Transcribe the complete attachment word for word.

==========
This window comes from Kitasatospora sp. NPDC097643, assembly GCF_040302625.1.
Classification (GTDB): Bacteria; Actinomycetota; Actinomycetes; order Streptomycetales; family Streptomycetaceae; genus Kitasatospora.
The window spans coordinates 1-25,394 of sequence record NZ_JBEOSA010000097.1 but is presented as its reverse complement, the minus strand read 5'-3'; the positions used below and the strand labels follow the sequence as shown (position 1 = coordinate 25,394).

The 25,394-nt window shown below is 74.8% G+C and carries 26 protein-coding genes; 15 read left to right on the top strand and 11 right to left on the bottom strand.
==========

This window comes from Kitasatospora sp. NPDC097643, assembly GCF_040302625.1.
Classification (GTDB): Bacteria; Actinomycetota; Actinomycetes; order Streptomycetales; family Streptomycetaceae; genus Kitasatospora.
The window spans coordinates 1-25,394 of sequence record NZ_JBEOSA010000097.1 but is presented as its reverse complement, the minus strand read 5'-3'; the positions used below and the strand labels follow the sequence as shown (position 1 = coordinate 25,394).

The 25,394-nt window shown below is 74.8% G+C and carries 26 protein-coding genes; 15 read left to right on the top strand and 11 right to left on the bottom strand.